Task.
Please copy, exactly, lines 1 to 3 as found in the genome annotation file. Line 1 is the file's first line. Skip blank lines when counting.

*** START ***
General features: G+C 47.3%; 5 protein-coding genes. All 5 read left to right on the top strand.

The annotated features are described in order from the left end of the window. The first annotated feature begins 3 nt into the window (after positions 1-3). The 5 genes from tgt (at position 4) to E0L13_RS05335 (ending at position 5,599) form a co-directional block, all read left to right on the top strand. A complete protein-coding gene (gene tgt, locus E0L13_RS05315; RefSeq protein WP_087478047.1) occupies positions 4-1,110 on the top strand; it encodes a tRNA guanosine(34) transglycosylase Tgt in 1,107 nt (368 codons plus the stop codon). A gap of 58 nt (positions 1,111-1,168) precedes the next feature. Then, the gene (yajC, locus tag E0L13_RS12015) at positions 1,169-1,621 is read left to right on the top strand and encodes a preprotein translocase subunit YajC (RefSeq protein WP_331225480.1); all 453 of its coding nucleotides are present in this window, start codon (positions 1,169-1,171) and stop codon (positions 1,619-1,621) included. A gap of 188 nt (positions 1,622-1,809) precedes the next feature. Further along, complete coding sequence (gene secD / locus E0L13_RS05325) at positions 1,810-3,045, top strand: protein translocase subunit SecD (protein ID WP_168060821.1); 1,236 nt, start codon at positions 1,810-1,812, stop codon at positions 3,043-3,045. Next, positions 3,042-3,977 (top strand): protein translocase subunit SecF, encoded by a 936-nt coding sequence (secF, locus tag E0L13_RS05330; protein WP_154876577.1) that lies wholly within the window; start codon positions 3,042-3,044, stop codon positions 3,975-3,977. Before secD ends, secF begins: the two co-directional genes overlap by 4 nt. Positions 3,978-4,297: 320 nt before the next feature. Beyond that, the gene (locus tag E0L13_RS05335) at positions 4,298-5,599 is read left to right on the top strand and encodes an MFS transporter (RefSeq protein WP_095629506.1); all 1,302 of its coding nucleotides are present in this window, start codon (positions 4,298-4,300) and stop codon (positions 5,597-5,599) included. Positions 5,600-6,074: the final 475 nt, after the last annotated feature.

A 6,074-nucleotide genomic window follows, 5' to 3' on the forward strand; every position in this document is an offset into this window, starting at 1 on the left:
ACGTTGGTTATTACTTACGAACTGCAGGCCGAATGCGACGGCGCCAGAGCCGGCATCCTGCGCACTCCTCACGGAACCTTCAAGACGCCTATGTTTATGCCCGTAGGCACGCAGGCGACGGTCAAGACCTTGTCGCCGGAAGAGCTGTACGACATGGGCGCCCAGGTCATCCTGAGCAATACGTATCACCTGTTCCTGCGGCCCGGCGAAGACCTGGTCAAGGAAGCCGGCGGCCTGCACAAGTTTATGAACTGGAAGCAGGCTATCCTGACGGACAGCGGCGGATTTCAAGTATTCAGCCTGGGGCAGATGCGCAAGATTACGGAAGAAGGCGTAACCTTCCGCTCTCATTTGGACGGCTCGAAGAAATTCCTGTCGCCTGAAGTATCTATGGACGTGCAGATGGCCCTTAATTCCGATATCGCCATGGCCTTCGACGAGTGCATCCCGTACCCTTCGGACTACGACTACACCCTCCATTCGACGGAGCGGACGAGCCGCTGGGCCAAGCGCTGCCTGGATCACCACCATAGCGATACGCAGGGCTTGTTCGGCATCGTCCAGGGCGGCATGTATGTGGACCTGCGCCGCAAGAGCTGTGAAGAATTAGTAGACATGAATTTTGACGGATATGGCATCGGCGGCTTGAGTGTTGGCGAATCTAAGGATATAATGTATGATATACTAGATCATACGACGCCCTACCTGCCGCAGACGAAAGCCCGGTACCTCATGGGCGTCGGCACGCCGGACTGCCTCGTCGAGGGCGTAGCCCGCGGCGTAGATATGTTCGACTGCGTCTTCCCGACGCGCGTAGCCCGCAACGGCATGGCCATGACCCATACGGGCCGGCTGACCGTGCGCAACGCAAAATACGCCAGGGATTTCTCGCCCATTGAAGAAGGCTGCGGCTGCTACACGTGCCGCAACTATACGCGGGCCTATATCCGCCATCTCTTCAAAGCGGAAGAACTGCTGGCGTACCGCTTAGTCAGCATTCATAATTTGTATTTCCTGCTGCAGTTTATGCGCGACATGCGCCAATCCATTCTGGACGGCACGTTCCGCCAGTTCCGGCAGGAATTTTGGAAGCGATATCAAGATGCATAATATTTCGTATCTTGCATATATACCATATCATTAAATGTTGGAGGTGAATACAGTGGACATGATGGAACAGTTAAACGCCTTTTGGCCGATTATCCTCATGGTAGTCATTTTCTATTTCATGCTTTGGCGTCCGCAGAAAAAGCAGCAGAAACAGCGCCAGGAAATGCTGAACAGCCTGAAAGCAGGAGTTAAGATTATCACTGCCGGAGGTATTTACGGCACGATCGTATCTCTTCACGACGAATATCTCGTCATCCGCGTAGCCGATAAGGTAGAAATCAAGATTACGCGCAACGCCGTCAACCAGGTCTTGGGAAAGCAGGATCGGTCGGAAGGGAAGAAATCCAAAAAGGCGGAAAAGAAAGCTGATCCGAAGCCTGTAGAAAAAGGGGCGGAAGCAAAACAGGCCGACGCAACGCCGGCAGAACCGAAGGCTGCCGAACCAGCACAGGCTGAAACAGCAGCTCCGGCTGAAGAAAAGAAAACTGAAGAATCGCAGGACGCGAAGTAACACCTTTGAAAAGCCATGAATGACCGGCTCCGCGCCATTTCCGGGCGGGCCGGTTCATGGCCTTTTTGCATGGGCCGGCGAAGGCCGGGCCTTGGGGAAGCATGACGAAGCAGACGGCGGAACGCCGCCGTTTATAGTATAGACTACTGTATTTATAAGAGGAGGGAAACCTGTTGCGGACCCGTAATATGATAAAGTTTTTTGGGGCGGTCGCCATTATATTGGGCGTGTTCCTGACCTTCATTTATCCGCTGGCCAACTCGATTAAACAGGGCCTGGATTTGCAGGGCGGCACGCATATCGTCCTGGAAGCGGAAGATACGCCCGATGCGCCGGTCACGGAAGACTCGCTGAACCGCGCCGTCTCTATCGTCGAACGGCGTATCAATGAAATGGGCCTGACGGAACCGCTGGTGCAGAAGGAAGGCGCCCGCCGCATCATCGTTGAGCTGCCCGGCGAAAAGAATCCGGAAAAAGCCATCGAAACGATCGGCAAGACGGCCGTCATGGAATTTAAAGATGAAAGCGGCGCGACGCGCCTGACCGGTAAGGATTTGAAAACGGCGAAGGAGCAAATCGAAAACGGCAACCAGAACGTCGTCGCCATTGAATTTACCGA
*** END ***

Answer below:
General features: G+C 47.3%; 5 protein-coding genes. All 5 read left to right on the top strand.

The annotated features are described in order from the left end of the window. The first annotated feature begins 3 nt into the window (after positions 1-3). The 5 genes from tgt (at position 4) to E0L13_RS05335 (ending at position 5,599) form a co-directional block, all read left to right on the top strand. A complete protein-coding gene (gene tgt, locus E0L13_RS05315; RefSeq protein WP_087478047.1) occupies positions 4-1,110 on the top strand; it encodes a tRNA guanosine(34) transglycosylase Tgt in 1,107 nt (368 codons plus the stop codon). A gap of 58 nt (positions 1,111-1,168) precedes the next feature. Then, the gene (yajC, locus tag E0L13_RS12015) at positions 1,169-1,621 is read left to right on the top strand and encodes a preprotein translocase subunit YajC (RefSeq protein WP_331225480.1); all 453 of its coding nucleotides are present in this window, start codon (positions 1,169-1,171) and stop codon (positions 1,619-1,621) included. A gap of 188 nt (positions 1,622-1,809) precedes the next feature. Further along, complete coding sequence (gene secD / locus E0L13_RS05325) at positions 1,810-3,045, top strand: protein translocase subunit SecD (protein ID WP_168060821.1); 1,236 nt, start codon at positions 1,810-1,812, stop codon at positions 3,043-3,045. Next, positions 3,042-3,977 (top strand): protein translocase subunit SecF, encoded by a 936-nt coding sequence (secF, locus tag E0L13_RS05330; protein WP_154876577.1) that lies wholly within the window; start codon positions 3,042-3,044, stop codon positions 3,975-3,977. Before secD ends, secF begins: the two co-directional genes overlap by 4 nt. Positions 3,978-4,297: 320 nt before the next feature. Beyond that, the gene (locus tag E0L13_RS05335) at positions 4,298-5,599 is read left to right on the top strand and encodes an MFS transporter (RefSeq protein WP_095629506.1); all 1,302 of its coding nucleotides are present in this window, start codon (positions 4,298-4,300) and stop codon (positions 5,597-5,599) included. Positions 5,600-6,074: the final 475 nt, after the last annotated feature.

A 6,074-nucleotide genomic window follows, 5' to 3' on the forward strand; every position in this document is an offset into this window, starting at 1 on the left: